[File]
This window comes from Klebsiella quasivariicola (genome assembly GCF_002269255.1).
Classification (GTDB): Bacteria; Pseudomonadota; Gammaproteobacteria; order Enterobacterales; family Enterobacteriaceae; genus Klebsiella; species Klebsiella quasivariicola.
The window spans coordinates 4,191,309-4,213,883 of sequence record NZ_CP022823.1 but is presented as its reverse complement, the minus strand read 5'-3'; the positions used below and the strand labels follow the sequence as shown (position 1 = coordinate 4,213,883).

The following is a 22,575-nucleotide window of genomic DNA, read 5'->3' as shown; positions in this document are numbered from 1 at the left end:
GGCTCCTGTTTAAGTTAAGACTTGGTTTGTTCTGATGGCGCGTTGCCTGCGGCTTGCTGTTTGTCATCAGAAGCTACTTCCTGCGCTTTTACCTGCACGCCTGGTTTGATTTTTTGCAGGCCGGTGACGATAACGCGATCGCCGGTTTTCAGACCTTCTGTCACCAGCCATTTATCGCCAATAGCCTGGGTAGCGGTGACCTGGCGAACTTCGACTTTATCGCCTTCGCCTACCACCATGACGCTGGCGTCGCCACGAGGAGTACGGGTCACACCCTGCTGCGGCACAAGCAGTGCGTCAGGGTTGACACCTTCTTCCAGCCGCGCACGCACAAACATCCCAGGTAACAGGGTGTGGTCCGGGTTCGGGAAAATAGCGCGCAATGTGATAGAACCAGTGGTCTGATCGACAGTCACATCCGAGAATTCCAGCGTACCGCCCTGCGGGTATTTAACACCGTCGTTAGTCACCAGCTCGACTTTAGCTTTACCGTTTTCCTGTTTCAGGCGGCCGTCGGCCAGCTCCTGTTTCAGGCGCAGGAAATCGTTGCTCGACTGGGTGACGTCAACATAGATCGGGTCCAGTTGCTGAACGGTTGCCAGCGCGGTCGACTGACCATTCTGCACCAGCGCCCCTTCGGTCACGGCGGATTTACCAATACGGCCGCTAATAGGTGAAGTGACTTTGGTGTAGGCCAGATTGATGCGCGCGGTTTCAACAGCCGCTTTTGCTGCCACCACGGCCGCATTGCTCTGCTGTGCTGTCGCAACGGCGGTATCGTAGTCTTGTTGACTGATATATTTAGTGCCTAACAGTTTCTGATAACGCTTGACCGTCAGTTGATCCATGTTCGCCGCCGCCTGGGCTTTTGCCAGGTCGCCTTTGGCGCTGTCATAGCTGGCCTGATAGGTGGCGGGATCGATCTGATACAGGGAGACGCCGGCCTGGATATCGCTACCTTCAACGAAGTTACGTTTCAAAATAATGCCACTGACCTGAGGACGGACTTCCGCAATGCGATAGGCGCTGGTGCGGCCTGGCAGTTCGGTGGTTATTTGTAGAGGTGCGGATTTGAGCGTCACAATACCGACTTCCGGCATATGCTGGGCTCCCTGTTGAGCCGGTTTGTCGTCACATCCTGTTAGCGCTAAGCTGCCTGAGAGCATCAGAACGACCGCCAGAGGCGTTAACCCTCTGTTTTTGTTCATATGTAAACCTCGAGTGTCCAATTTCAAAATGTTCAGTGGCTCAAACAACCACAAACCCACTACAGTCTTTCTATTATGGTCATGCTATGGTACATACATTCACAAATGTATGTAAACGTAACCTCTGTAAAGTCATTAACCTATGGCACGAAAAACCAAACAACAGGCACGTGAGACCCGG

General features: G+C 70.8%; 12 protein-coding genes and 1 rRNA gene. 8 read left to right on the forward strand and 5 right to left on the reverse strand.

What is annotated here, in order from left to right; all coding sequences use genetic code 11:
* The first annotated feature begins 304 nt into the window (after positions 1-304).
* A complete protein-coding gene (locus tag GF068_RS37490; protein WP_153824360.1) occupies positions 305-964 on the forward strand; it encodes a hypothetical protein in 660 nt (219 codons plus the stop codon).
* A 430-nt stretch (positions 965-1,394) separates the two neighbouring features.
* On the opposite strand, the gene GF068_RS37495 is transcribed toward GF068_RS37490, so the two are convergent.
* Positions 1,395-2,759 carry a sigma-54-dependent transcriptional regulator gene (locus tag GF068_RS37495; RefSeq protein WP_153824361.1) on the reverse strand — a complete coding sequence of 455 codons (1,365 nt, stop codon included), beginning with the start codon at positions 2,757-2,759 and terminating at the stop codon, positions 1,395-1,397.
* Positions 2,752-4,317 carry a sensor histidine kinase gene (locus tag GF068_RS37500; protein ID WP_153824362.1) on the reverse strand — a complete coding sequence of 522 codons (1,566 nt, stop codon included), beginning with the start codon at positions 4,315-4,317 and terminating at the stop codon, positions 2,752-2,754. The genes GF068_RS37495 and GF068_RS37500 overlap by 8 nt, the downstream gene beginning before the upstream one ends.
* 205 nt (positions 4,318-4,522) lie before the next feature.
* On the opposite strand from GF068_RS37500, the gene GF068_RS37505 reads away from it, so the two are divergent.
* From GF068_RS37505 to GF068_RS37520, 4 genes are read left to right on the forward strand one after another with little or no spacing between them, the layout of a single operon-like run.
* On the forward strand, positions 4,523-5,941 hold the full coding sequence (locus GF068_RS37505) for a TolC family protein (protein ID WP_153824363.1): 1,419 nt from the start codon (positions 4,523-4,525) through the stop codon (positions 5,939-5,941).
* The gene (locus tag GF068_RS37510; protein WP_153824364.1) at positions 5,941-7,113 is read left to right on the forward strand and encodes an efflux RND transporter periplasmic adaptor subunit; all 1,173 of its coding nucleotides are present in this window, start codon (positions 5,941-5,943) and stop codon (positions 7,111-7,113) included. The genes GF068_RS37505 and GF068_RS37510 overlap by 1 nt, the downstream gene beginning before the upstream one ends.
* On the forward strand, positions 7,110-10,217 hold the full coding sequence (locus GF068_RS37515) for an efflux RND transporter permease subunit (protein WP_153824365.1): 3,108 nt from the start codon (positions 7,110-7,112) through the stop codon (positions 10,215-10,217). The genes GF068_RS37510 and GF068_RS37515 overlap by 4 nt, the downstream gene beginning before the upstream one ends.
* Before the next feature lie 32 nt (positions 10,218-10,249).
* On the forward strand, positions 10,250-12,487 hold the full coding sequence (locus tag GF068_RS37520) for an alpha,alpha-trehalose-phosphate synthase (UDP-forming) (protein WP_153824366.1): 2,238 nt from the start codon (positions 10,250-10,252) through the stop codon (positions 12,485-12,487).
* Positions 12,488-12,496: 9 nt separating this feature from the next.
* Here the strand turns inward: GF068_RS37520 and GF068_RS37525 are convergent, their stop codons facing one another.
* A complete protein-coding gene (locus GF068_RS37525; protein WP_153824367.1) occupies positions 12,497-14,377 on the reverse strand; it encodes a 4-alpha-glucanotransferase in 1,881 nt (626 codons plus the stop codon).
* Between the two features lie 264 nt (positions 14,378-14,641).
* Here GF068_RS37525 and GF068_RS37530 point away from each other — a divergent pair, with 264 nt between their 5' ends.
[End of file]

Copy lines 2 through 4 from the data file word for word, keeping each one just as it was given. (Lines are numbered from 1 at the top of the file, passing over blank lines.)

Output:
Classification (GTDB): Bacteria; Pseudomonadota; Gammaproteobacteria; order Enterobacterales; family Enterobacteriaceae; genus Klebsiella; species Klebsiella quasivariicola.
The window spans coordinates 4,191,309-4,213,883 of sequence record NZ_CP022823.1 but is presented as its reverse complement, the minus strand read 5'-3'; the positions used below and the strand labels follow the sequence as shown (position 1 = coordinate 4,213,883).

The following is a 22,575-nucleotide window of genomic DNA, read 5'->3' as shown; positions in this document are numbered from 1 at the left end: